Image: An immunohistochemistry of the new biomarker DNAJB9 greatly improves diagnostic sensitivity for the rare kidney disease, fibrillary glomerulonephritis (Photo courtesy of Mayo Clinic).
Fibrillary glomerulonephritis (FGN) is an aggressive kidney disease, and nearly half of patients become dependent on dialysis within several years of diagnosis. No unique clinical markers of FGN have been identified to help diagnose FGN, and current tests involve time-consuming analyses with light microscopy, immunofluorescence, and electron microscopy.
Once a diagnosis of FGN is made, most patients are treated non-specifically with immunosuppressive therapy, which is often not effective and can be associated with significant adverse effects. The presence of abundant levels of a certain protein in the kidneys of patients with fibrillary glomerulonephritis (FGN) has been discovered. In FGN, large amounts of this protein become trapped in the millions of filtering units or glomeruli that make up the kidney.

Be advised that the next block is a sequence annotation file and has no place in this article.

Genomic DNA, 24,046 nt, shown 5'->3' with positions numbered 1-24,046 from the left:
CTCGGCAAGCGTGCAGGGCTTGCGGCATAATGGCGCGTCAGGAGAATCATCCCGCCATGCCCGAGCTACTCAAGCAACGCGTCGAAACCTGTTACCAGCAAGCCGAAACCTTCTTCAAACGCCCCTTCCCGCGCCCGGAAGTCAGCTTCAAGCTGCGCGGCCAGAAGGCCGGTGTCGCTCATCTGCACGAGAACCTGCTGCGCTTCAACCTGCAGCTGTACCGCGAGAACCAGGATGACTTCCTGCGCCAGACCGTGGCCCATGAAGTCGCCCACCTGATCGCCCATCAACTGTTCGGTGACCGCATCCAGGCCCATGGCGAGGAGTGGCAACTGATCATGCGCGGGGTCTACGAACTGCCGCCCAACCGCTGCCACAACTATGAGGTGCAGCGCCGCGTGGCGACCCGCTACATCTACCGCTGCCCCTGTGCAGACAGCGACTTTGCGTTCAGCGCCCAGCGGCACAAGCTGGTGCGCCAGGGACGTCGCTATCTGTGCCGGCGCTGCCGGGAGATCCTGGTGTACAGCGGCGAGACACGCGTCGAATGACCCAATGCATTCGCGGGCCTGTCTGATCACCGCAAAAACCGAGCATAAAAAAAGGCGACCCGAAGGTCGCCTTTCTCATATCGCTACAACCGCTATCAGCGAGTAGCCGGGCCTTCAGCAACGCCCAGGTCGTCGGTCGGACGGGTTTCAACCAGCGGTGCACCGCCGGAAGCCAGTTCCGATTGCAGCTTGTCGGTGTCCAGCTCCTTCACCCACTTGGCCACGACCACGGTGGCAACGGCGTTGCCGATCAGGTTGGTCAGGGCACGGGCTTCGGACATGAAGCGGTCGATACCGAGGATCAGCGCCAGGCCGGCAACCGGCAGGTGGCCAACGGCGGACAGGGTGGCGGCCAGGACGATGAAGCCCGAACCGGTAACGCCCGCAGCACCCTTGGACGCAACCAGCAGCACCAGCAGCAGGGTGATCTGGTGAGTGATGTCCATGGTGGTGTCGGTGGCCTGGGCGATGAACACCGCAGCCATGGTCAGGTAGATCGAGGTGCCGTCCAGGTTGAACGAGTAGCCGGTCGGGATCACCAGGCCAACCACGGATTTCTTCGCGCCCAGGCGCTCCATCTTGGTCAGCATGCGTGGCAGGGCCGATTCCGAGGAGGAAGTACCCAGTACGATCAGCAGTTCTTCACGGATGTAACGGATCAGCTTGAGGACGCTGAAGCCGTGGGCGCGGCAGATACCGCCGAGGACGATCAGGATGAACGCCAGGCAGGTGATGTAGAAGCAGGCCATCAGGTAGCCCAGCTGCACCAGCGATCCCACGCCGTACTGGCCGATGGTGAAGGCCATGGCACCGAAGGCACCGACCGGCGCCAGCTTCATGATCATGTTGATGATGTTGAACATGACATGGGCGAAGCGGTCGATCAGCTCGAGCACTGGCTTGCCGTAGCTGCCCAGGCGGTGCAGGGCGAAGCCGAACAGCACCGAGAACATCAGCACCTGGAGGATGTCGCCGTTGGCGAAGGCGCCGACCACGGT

Working independently scientists from the Mayo Clinic (Rochester, MN, USA) and the University of Washington (Seattle, WA, USA) analyzed the protein content of glomeruli in patient biopsy specimens. The latter group isolated glomeruli from formalin-fixed and paraffin-embedded biopsy specimens using laser capture microdissection and analyzed them with liquid chromatography and data-dependent tandem mass spectrometry. The Mayo clinic team analyzed the proteomic content of glomeruli in patient biopsy specimens.
Both groups detected DnaJ heat shock protein family member B9 (DNAJB9) as an abundant protein in FGN glomeruli, but not in glomeruli from healthy individuals. An accumulation of antibodies was also found along with DNAJB9 in glomeruli from patients with FGN, suggesting that DNAJB9 and antibodies that are likely directed against the protein contribute to the glomerular deposits that are a hallmark of FGN. The resulting new DNAJB9 immunohistochemistry (IHC) test is highly sensitive (98%) and specific (99.7%) to FGN. Therefore, DNAJB9 may be an autoantigen, or a normal protein that is the target of an autoimmune response.
Samih Nasr, MD, co–senior author of the Mayo study, said, “Now that we know that large amounts of this protein are deposited in the kidneys of patients with FGN, future therapies that reduce the rate of deposition of this protein in the treatment of this intriguing disease.” Kelly Smith, MD, PhD, the senior author of the University of Washington study, added, “The discovery of DNAJB9 as a putative autoantigen in FGN paves the way for the development of new diagnostic and therapeutic tools to help care for patients with this disease.” The studies were published on November 2, 2017, in the Journal of the American Society of Nephrology.
University of Washington